Landon Lecture Features Former Secretaries of Agriculture

               On Monday, October 21, 2013, Kansas State University had the privilege of welcoming 6 former United States Secretaries of Agriculture to the 163rd Landon Lecture. The Landon Lecture Series on Public Issues, named after Kansas governor Alf Landon (1933-1937), began in 1966 and is considered one of the most prestigious lecture series among America’s colleges and universities. Those present were John Block (‘81-‘86), Mike Espy (‘93-‘94), Kansas native Dan Glickman (‘95-’01), Ann Veneman (’01-’05), current senator Mike Johanns (’05-’08), and Ed Shafer (’08-’09). K-State agricultural economics professor Dr. Barry Flinchbaugh monitored the lecture.

               The lecture began with each former secretary discussing their current views on U.S. agriculture, where it’s been, and where it is going. Secretary Glickman discussed the world population doubling in the next 4 decades and what kind of impact that that will have on the food production industry. Secretary Veneman also discussed how malnutrition is affecting citizens, especially children, here in the US and globally. Dr. Flinchbaugh then asked each secretary to discuss what their most significant issue while serving was. Secretaries Veneman and Johanns both agreed that the outbreak of BSE was, by far, the most significant issue during their terms. Secretary Block discussed that during his term President Reagan was shot, which negatively impacted his productivity. Among other topics discussed during the lecture were the impact of biotechnology and genetically modified foods on the global agriculture industry, nutrition in school and within the Supplemental Nutrition Assistance program (SNAP), and the importance of keeping trade open between countries around the world. The lecture ended with questions from the audience. Questions included the impact of production on soil quality and lands set aside for conservation, government funding for research, and how to get young people to become sufficient producers without assistance from family members or friends.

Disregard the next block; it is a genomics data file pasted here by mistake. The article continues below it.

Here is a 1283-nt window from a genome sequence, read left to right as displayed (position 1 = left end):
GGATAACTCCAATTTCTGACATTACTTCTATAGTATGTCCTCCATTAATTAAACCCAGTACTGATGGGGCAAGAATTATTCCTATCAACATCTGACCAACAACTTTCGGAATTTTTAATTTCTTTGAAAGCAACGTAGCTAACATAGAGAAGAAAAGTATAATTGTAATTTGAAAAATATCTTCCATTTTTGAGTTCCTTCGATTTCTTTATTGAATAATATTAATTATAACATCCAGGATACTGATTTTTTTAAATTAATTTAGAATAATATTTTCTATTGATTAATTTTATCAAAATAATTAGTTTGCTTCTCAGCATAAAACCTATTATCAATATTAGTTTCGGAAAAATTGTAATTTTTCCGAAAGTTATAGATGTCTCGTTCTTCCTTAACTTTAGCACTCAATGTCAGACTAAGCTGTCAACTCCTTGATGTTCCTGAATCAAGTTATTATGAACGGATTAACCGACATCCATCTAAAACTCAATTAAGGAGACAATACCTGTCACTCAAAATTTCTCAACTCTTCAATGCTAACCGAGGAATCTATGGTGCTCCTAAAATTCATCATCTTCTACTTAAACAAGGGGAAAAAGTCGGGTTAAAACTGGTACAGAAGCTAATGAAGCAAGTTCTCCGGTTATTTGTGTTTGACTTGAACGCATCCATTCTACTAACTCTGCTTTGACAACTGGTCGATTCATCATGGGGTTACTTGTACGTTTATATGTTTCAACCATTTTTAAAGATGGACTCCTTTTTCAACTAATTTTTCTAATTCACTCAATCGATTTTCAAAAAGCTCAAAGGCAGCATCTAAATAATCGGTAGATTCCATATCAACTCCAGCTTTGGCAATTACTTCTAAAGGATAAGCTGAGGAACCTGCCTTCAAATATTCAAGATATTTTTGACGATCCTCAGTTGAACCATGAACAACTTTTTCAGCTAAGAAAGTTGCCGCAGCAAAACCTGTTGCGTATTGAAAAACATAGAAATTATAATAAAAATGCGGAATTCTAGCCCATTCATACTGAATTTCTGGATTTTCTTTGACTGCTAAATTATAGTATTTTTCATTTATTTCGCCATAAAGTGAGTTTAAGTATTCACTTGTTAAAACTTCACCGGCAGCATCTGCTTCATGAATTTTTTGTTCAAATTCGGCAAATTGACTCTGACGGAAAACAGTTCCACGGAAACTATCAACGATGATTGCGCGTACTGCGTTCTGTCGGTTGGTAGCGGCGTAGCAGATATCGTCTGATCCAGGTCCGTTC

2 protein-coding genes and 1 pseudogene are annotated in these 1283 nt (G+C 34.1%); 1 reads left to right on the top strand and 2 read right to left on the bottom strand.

Overall, the lecture was extremely interesting and very insightful to pressing issues within the agriculture industry on a local, national, and global level. Hearing the former secretaries recall the good moments, bad moments, and everything in between made for an enjoyable evening. This was my 3rd Landon Lecture I have attended, adding to the list of former President George W. Bush and current U.S. Secretary of Agriculture Tom Vilsack. I recommend attending the next lecture to anyone who is interesting in learning more about public issues. Dr. Flinchbaugh stated that by the end of the lecture, our faith in government would be restored. My complete faith might not have been restored but my excitement about the future of the agriculture industry has been rejuvenated!

In sisterhood,

Theresa Jardine

P.S.- To view this lecture and previous Landon Lectures go to


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